Google notified employees of a data breach that occurred when one of the managers of a third-party benefits vendor sent a file containing sensitive information about Google employees to the wrong person.
Google already informed all authorities regarding the accidental sensitive data exposure but has not specified how many employees suffered from the issue.
Google started sending notification letters to all affected employees Monday. A copy of the notification letter is available via the Office of Attorney General for the State of California.
The letter specifies the incident took place outside of Google’s control when the manager of a third-party company that provides Google with unspecified benefits sent a file with data about Google employees to another manager at another benefits vendor.
Since the recipient of the sensitive data knew the implications of the accidental data exposure, he did not attempt to download or share the document, immediately deleted it from his computer, and then notified Google’s vendor of the incident.
“We have no evidence that any of your information has been misused as a result of this incident, and computer access logs indicate that no other individuals viewed your information before it was deleted,” Google wrote in its notification letter. “In addition, the benefits manager has confirmed that she did not save, download, disclose or otherwise use the information contained in the document.”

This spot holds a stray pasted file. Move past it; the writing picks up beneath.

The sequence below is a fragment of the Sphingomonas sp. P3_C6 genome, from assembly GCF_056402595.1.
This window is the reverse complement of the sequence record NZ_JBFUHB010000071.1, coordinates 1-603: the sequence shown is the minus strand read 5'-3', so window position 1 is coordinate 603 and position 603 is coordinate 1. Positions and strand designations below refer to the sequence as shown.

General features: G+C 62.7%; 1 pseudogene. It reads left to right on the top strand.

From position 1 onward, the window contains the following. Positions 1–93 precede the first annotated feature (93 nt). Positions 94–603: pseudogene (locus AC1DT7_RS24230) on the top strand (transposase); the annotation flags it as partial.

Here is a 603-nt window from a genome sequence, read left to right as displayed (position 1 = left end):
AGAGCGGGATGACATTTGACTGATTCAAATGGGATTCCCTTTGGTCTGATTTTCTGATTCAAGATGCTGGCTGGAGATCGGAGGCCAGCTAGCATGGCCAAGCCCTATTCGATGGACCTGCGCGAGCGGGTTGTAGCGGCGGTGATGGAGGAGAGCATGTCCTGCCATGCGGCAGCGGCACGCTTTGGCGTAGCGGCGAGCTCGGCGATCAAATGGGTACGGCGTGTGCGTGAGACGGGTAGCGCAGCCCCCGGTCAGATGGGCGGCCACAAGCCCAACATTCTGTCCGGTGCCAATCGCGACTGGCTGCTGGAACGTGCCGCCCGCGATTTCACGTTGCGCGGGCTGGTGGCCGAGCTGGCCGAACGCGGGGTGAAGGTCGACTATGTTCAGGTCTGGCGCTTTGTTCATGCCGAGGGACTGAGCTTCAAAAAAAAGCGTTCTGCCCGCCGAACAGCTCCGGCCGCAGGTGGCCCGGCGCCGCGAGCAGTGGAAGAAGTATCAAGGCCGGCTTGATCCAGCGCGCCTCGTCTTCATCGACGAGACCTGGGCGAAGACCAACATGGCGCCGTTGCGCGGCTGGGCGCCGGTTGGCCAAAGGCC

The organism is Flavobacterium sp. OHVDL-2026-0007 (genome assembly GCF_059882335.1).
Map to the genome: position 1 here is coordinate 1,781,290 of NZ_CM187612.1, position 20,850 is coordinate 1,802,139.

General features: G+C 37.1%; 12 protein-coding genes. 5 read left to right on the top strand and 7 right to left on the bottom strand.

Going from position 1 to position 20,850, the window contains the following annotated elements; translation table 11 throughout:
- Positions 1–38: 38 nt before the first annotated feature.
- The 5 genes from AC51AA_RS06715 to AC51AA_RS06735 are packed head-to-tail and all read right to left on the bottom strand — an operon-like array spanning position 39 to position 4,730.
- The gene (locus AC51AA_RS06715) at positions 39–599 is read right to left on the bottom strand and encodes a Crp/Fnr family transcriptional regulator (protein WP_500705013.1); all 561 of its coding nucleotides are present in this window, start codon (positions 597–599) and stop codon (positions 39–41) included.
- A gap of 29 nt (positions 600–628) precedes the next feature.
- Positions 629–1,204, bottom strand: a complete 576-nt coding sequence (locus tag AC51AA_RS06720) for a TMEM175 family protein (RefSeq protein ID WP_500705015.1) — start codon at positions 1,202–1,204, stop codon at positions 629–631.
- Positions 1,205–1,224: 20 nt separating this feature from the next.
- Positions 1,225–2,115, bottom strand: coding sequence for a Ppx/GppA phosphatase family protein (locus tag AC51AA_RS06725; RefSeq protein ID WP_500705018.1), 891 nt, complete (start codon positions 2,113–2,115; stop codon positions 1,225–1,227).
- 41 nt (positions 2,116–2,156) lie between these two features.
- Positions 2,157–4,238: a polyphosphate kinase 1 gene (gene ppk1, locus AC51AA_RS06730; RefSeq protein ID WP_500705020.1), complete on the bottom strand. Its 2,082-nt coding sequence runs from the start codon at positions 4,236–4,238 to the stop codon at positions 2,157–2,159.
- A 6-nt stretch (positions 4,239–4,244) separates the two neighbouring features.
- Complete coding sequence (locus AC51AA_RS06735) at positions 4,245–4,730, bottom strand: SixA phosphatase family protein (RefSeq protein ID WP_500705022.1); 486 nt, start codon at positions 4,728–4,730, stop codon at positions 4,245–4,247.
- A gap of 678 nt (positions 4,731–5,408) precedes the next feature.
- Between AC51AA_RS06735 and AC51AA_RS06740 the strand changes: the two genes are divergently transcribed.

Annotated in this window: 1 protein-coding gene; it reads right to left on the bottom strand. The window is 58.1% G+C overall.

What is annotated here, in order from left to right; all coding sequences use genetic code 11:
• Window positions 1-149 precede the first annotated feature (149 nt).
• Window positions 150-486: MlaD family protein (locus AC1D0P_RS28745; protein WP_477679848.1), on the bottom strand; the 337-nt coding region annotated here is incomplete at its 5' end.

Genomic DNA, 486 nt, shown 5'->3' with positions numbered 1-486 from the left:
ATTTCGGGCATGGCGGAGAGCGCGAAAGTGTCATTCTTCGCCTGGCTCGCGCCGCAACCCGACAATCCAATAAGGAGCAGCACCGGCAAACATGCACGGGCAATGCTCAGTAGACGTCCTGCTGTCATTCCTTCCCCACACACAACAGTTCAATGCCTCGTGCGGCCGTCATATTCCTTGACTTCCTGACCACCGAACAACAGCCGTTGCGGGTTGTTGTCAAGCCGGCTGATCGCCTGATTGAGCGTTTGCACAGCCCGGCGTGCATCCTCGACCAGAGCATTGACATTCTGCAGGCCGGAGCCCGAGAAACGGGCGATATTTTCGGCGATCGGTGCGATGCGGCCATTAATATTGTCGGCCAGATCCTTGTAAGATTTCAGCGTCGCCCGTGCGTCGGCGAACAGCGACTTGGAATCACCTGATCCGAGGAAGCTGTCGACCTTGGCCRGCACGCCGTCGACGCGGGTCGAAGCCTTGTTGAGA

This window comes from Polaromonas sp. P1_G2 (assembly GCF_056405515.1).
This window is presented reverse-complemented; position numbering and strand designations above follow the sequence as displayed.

Google said the file in question contained information about the names and Social Security numbers of multiple Google employees. The company specifies the file did not include any information about employee benefits, nor any information about family members and dependents.
The search giant is providing free identity protection and credit monitoring services for two years for all affected employees.